Having trouble understanding pointers . Could anyone please help me out ?

thanx in advance.

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Last Post by David W

Having trouble understanding pointers

its not a good way for getting assistance and therefore never forget to specify the specific topic(like pointers with array , const pointer , pointer to pointer , pointer arithmetic etc.) ?

one more thing , in your case , you need a tutorial on it.What daniweb does is providing helps , it doesn't provide such a platform where one orders and another one serves , everyone here is independent to help . And they'll help where they think that the op did a lot to solve the issue but couldn't success.

what problem you are facing with pointers ?

pointer variable is such a variable that store the address of another variable.to make a variable a pointer ,you just need to add * before the name of variable thats about it.but pointers are very broad issues. however this is impossible to explain every aspect here, but i am trying to explain the basics of pointer here:

int x,y; //x and y are normal variable which'll hold integer value

int* ptr //ptr is a pointer variable which hold the address of another variable.

int *ptr_1 //ptr_1 is another pointer variable .Here the purpose is to the depict similarities between the syntaxes . i mean that int* ptr and int *ptr_1 . both are same

ptr=&x; //its initializtion of pointer. it hold the address of variable(variable x)

ptr_1=&y; //we could have done this when decalraing the variable *ptr_1. like int *ptr_1=&y;

Now , let's see the what is Dereferencing ?

int x=10;
int* ptr=&x;

* is used for dereferencing . It refers to the value that is pointed by the pointer variable. in the above example , we initialize ptr vairable to the address of x. and here dereferencing ptr means getting the value of x(i.e 10).

since ptr points to x. so when we write *ptr=20 ;, this means that we are changing the content of x. now x becomes 20.

similarly , pointers can point to pointer too. this is what we callpointer to pointer. for such pointers , we need to declare them as such :

int x;
int* p=&x;     //p is pointer variable
int** pp=&p; //pp is pointer to pointer , it can hold an address of another pointer variable(p).

you can also use pointer with array elements , see the example :

int x[10];
int i;
int* ptr=x; //here x means the address of the first element in an array. and ptr is pointer to integer.
    cout<<"input value";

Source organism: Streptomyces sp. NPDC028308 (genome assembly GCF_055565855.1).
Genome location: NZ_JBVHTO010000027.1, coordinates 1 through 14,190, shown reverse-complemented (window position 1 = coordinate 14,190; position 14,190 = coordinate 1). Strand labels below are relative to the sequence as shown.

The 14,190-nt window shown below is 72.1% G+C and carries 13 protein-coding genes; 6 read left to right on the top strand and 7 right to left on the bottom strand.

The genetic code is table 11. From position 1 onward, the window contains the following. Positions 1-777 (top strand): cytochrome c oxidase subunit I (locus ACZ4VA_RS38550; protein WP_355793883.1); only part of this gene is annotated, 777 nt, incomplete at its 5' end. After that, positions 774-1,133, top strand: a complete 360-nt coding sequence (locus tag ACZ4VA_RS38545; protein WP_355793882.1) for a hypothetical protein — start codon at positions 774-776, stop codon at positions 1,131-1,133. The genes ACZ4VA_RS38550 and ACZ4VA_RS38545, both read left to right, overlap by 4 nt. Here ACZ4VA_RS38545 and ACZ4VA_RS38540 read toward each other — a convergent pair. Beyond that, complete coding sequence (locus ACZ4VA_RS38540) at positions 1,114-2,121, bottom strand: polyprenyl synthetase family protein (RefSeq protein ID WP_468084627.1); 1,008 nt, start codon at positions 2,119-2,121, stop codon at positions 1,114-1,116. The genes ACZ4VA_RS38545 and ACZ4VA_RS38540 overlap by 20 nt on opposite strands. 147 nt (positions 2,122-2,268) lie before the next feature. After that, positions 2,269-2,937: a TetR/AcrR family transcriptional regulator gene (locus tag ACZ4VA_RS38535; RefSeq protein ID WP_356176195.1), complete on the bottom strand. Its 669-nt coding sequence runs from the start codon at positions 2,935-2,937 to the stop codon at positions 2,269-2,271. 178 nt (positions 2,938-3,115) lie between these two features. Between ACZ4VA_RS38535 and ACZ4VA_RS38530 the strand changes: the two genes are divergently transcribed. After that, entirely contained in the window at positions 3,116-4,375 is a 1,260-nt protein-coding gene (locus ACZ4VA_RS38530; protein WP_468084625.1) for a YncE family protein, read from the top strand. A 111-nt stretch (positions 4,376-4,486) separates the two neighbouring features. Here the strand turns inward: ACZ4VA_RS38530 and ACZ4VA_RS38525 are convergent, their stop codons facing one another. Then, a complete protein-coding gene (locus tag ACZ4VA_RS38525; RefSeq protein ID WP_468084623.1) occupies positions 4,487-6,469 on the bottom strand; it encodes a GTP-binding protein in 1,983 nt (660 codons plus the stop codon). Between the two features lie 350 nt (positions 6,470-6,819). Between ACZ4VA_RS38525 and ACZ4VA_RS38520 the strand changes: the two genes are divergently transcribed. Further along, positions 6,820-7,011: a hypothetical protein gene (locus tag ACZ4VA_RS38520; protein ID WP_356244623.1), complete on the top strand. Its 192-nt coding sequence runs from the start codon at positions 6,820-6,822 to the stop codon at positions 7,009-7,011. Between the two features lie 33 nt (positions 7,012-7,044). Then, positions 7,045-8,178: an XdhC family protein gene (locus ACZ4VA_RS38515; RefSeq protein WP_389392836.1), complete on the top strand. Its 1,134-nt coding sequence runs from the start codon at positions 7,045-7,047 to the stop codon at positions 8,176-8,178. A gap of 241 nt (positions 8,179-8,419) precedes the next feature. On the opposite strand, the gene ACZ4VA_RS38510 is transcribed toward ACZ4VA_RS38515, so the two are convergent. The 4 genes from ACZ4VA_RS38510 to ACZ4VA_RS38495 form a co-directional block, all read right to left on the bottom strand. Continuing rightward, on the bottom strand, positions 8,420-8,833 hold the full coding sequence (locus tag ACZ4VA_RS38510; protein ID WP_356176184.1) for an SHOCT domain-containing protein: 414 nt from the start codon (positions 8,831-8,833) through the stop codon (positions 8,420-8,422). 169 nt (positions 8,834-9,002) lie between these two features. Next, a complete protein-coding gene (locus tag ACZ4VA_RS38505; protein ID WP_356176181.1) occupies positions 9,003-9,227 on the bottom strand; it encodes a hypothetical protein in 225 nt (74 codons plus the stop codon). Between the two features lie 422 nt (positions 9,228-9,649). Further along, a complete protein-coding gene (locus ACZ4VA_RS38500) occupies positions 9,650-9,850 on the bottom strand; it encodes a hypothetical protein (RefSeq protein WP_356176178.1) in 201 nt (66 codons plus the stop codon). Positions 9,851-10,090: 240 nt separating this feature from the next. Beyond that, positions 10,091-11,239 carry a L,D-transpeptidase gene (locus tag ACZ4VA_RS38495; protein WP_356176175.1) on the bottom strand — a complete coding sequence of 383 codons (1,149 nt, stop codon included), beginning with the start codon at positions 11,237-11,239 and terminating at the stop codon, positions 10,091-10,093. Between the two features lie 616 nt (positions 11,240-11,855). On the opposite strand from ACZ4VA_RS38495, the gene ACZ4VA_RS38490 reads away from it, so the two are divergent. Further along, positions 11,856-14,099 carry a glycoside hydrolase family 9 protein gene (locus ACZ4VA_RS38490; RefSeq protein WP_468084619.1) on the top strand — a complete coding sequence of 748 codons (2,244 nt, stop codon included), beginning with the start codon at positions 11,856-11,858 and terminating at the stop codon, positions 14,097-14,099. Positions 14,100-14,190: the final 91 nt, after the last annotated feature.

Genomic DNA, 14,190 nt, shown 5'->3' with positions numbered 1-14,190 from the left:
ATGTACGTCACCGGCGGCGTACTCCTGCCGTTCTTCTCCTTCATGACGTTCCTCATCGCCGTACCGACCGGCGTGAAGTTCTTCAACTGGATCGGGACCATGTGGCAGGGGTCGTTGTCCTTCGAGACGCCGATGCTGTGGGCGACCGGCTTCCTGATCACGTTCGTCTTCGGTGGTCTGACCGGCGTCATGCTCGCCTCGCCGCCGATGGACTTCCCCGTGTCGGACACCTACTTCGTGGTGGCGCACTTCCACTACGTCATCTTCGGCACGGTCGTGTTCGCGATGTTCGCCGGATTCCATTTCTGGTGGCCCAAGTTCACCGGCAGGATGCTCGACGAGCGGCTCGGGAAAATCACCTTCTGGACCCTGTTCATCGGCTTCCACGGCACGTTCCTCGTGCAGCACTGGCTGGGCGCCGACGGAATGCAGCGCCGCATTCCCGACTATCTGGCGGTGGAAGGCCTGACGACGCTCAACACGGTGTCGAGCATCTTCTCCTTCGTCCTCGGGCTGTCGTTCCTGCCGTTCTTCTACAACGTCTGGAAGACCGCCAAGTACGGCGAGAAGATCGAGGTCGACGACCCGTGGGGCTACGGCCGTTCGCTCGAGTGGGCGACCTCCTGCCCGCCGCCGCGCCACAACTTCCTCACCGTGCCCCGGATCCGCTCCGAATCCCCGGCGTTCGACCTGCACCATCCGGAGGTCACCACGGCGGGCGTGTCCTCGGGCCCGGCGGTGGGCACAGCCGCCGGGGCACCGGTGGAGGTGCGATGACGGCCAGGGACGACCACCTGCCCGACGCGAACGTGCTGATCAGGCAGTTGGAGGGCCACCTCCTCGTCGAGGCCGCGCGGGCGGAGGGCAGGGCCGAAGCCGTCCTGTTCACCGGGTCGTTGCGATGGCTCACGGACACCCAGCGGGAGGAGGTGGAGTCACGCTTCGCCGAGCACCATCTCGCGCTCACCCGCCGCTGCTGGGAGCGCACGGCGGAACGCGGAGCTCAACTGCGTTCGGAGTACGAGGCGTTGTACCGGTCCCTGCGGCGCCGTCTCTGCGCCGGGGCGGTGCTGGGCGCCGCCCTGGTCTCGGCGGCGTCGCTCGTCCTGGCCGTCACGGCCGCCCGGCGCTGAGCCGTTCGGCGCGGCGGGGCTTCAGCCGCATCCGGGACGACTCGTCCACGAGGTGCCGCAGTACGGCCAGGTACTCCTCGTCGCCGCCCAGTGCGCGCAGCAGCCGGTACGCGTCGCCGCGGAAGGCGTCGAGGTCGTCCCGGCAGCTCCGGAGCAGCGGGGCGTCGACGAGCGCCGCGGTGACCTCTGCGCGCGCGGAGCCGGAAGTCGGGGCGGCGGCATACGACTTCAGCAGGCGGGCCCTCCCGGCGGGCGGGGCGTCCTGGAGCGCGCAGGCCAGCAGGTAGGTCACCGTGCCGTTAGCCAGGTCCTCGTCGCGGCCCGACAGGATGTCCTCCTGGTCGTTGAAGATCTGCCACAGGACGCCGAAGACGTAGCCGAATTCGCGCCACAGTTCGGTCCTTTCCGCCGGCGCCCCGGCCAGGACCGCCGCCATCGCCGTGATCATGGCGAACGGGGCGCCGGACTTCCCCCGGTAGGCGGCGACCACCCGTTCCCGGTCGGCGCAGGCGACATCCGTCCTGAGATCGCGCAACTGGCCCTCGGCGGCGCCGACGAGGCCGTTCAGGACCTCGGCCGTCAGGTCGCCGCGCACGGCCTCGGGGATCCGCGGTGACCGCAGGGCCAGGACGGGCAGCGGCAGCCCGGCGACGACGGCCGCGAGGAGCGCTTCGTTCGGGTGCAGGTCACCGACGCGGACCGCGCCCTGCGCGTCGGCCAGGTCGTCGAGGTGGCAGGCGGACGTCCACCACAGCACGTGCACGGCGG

//here is how can we access array elements using pointer. its with pointer arithmatic

lets suppose x is stored at the memory location 1000 and also assume int to be 4 byte, ok.

int* ptr=x; if we write such , it means we are pointing to an integer, not pointing an array.i was also confused with it. but mike made this concept clear for me.

x[i] can be access using pointer as this : *(ptr+i) , because addition is commutative you can also write it as this :*(i+ptr). this is pointer arithmatic.

ptr is pointing to the address 1000. and when we write ptr+1 then it increment 4byte (because its pointing to int) , it'll not increment 1. this is the concept called pointer arithmetic.ptr+1 points to 1004 location instead of 1001 location.
now i hope , you understand the loop and therefore i don't think to explaing more about pointer arithmetic.

i am also learning on pointers , and they are not hard to learn.i'll wrtie on pointers very soon.this is very good tutorial.

please correct me , if i'm wrong.

Edited by Learner010


sorry , i thought that i was posting in C++ forum. thats why i used cout and cin.you can think of cin and cout as scanf and printf respectively.

anyways , i think that the pointer concept i explained , is also applicable to C as well as C++.


If you remember that pointer variables hold addresses, you will be well on your way.

Just remember to 'dereference' that pointer, when you wish access the value at 'that address' !!!

Pointers are an example of the use of indirect addressing.

int x = 10;
int* p_x = &x; // p_x now holds the address of an 'int' variable, the int variable x
printf( "%d\n", x ); // direct addressing
printf( "%d\n", *p_x ); // indirect addressing

Edited by David W

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